Lastly, there is a suggestion that a later clinical review following hospital discharge is associated with an increased number of Long COVID symptoms. This may be explained by patients waiting longer for clinical support and therapeutic interventions, and so having worse mental and physical health. Although there was no statistical increase in the proportion of wave 2 patients returning to work, despite a higher proportion feeling back to normal, this may be explained by the expectation of a clinical review in wave 2 providing them with certainty to return. We certainly demonstrate a similar proportion of patients returning to work in wave 2 at an earlier timepoint (8 weeks vs 11 weeks). These associations reinforce the concept of a Long COVID minimisation strategy that can deliver effective treatments during the acute admission, and also target groups at greatest risk (ie, those with more admission symptoms and/or chronic lung disease), with earlier support following hospital discharge.
Strengths and limitations
Strengths of our data include a large sample size with a high number of patients contacted for their initial clinical review. We also report on Long COVID outcomes according to sequenced viral variants in comparison to other published studies that rely on the most prevalent variant of concern during the data capture period. We compare patient characteristics at peak admission periods, which represent comparable timepoints of clinical strain when managing a large volume of inpatient admissions. This is a realistic representation of outcomes as we include swab negative patients clinically suspected to have COVID-19. We also evaluate beyond Long COVID prevalence, presenting data on the total number of symptoms, self-reported trajectory, mental health and functional recovery.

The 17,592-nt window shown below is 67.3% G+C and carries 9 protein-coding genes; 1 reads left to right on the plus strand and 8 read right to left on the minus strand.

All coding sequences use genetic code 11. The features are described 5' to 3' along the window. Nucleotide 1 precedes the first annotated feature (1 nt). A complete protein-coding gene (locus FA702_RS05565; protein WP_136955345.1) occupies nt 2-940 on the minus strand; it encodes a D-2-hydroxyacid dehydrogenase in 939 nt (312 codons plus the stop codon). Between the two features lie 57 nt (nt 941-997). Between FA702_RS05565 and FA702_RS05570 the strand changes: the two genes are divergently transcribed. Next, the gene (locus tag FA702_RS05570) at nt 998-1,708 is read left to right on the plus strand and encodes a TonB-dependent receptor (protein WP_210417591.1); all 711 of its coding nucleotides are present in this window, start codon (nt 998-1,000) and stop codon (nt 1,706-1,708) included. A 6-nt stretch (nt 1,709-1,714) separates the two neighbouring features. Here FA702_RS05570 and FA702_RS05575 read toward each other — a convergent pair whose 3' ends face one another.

Limitations include single centre data and unequal comparative admission and follow-up periods. The latter is reflective of improved clinical and logistical processes allowing earlier clinical review in wave 2, and identification of suitable patients who would have otherwise been missed. When evaluating recovery by severity, the largest population was the moderate group and may therefore display more representative follow-up outcomes. We excluded patients who had died from our analysis and note data are biased towards survivors. Selection bias may exist as our analyses can only represent those who we could contact and were prepared to be reviewed by us. Plus, patients with very prolonged intensive care unit/in-hospital stays may have still been in hospital at the time of what would have been their planned review.